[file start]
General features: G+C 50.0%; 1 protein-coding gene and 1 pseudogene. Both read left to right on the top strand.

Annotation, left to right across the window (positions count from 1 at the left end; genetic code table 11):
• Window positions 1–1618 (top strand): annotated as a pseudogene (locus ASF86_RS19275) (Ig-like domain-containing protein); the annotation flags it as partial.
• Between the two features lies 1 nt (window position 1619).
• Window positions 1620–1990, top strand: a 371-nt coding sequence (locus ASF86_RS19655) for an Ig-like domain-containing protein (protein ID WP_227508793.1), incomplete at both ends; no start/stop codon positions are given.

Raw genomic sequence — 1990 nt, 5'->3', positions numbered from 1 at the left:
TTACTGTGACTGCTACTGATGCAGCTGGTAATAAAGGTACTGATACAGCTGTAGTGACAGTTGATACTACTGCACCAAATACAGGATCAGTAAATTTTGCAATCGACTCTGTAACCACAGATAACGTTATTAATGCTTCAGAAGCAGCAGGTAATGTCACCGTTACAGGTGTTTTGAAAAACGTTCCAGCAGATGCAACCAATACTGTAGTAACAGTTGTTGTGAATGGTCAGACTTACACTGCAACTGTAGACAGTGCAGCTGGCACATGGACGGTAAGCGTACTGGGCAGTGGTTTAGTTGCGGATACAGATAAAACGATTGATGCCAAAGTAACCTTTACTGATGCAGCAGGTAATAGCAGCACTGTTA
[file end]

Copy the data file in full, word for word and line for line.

General features: G+C 50.0%; 1 protein-coding gene and 1 pseudogene. Both read left to right on the top strand.

Annotation, left to right across the window (positions count from 1 at the left end; genetic code table 11):
• Window positions 1–1618 (top strand): annotated as a pseudogene (locus ASF86_RS19275) (Ig-like domain-containing protein); the annotation flags it as partial.
• Between the two features lies 1 nt (window position 1619).
• Window positions 1620–1990, top strand: a 371-nt coding sequence (locus ASF86_RS19655) for an Ig-like domain-containing protein (protein ID WP_227508793.1), incomplete at both ends; no start/stop codon positions are given.

Raw genomic sequence — 1990 nt, 5'->3', positions numbered from 1 at the left:
TTACTGTGACTGCTACTGATGCAGCTGGTAATAAAGGTACTGATACAGCTGTAGTGACAGTTGATACTACTGCACCAAATACAGGATCAGTAAATTTTGCAATCGACTCTGTAACCACAGATAACGTTATTAATGCTTCAGAAGCAGCAGGTAATGTCACCGTTACAGGTGTTTTGAAAAACGTTCCAGCAGATGCAACCAATACTGTAGTAACAGTTGTTGTGAATGGTCAGACTTACACTGCAACTGTAGACAGTGCAGCTGGCACATGGACGGTAAGCGTACTGGGCAGTGGTTTAGTTGCGGATACAGATAAAACGATTGATGCCAAAGTAACCTTTACTGATGCAGCAGGTAATAGCAGCACTGTTA